Eric called at 7:15 p.m. Tuesday from the end of Okalee Spit, where the guys were waiting to see if the wind calmed down and created a window for crossing Controller Bay. Here's Eric's report:
Hey, it's Dylan and Eric. We're at the end of the Okalee Spit on Controller Bay. It's been a wet and windy last three days. We left Cape Yakataga and were crossing the Kaliakh River and Dylan's bike slipped off his boat. So we found out Pugsleys actually float. Yeah. Pretty crazy. Let's see. Um, pretty slow going getting to Seal River. We had to push most of the day yesterday. Um, yeah, lots of wind and crazy surf. Today we made it to Cape Suckling and across some crazy boulders and stuff. Then we rode out the spit today and were kind of intimidated by the crossing to Kanak Island. So we're going to wait here and see what it looks like tomorrow morning. We have a bail-out by taking a fishing boat across the center nearby. This is kind of a long one, sorry. I hope you're well, and we'll talk to you from somewhere in Copper River Delta.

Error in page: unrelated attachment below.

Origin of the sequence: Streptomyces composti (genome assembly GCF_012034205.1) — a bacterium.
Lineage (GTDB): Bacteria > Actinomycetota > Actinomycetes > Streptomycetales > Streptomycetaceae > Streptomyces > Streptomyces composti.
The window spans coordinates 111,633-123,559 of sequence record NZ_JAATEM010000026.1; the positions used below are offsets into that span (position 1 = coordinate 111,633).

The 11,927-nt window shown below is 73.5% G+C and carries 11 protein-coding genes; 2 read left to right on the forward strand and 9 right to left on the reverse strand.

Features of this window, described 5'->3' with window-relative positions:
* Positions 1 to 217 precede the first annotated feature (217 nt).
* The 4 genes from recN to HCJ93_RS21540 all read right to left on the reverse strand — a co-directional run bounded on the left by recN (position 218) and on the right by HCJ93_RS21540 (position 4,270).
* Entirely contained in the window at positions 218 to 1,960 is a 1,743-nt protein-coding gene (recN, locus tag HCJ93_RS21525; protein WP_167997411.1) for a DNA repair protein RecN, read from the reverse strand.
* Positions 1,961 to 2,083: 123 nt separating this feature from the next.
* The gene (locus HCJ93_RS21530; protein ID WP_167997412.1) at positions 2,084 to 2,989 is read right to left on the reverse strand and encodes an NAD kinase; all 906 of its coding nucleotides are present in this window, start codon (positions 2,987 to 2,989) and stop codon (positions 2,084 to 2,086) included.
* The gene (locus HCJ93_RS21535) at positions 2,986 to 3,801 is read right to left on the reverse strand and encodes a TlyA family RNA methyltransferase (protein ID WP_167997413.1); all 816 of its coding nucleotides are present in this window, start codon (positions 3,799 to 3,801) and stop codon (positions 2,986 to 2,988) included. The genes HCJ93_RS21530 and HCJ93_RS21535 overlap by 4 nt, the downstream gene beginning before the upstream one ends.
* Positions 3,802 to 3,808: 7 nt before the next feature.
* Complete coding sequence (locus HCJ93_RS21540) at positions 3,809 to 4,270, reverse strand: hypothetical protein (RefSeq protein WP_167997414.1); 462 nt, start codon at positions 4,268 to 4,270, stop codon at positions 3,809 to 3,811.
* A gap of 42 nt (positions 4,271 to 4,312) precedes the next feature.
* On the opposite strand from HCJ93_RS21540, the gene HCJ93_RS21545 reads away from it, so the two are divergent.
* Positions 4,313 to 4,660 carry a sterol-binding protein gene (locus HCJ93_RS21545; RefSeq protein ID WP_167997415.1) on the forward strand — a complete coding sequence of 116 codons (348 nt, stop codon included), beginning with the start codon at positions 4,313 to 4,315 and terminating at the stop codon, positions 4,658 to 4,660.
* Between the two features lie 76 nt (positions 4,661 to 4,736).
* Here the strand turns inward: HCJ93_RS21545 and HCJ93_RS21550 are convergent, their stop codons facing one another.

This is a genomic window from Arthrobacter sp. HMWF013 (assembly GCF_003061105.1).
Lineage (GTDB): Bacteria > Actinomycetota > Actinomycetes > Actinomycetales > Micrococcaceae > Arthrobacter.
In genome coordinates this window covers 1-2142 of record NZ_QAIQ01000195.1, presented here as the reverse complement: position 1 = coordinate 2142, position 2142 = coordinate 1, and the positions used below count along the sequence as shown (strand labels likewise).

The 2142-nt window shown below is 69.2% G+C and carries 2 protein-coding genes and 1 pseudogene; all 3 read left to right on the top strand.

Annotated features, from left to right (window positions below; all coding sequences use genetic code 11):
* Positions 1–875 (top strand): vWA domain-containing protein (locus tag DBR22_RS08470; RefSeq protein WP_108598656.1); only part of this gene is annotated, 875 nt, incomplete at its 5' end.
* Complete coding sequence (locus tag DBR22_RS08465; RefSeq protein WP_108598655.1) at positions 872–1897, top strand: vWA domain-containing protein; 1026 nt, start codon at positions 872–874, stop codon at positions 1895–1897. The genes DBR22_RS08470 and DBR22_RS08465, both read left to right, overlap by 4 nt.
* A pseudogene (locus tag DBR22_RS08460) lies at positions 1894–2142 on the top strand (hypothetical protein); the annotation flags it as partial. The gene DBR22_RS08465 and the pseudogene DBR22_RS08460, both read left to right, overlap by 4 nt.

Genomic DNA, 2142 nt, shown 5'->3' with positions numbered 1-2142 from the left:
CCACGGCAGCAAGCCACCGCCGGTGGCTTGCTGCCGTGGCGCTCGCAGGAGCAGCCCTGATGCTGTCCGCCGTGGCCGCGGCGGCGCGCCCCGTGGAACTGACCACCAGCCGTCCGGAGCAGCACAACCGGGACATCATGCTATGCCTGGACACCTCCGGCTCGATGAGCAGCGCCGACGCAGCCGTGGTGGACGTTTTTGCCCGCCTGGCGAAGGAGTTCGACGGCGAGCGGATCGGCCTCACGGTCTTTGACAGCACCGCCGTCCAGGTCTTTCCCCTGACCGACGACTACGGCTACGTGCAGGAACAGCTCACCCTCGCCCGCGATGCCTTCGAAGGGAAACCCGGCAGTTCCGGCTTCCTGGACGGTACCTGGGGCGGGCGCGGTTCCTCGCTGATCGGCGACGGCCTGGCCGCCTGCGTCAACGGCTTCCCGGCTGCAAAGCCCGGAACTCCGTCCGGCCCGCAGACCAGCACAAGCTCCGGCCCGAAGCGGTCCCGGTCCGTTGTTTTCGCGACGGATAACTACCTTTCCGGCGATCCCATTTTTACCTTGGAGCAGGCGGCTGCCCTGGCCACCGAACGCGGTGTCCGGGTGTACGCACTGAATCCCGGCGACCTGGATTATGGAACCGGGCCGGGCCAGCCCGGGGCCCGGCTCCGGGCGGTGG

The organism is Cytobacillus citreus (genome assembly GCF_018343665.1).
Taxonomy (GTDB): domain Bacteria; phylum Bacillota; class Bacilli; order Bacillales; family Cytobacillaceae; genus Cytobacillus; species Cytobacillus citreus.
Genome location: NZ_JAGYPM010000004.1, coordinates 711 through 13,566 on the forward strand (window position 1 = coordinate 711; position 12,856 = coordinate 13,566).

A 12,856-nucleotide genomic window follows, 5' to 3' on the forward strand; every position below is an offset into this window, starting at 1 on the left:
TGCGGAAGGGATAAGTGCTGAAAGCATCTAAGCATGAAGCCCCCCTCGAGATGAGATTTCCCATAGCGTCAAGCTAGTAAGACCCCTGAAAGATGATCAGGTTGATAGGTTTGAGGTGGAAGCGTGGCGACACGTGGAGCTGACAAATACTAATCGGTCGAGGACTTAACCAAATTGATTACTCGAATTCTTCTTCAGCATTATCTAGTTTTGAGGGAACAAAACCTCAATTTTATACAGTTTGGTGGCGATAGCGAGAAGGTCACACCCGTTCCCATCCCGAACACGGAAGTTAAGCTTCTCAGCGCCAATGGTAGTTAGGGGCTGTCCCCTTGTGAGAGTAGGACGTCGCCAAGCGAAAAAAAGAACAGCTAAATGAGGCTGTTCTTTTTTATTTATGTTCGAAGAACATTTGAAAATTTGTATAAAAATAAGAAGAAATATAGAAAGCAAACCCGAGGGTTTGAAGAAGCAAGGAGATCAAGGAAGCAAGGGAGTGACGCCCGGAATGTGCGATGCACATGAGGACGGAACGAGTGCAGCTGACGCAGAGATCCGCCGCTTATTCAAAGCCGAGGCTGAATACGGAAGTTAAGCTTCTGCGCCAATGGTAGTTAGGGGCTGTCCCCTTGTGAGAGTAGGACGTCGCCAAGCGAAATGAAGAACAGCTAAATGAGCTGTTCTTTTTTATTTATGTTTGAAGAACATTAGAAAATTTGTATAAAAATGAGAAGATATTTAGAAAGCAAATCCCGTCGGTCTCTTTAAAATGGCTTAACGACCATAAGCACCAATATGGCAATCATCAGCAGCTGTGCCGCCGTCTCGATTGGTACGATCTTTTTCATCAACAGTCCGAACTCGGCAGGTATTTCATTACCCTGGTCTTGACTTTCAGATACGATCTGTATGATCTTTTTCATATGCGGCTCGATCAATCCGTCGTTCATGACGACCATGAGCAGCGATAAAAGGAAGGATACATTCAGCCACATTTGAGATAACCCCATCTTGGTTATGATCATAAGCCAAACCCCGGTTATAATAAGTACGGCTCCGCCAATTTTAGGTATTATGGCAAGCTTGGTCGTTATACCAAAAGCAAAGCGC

Eric told me before that he suspected Pugsleys could float when he and Dylan rode from Hope to Kenai. Dylan walked across a slough that was deeper than he had anticipated and discovered the bike bobbed beside him rather than sinking to his side. Those big balloon tires float great atop snow and sand ... now we know they also float in water. I'm guessing that's a pretty reassuring thing to know when the bicycle with all of your survival gear strapped to it has just slipped off your packraft into a deep river.
Okalee Spit to Kanak Island is a long open crossing based on the map - about five miles. There could be some mud flats in there, but any kind of wind and weather is going to kick up big surf, completely exposed as they are to the Gulf of Alaska. The weather forecast is not looking good for calm seas. Wednesday's area forecast calls for rain with highs in the upper 50s, and a southeast wind from 15 to 30 mph with local gusts to 45 mph in the morning.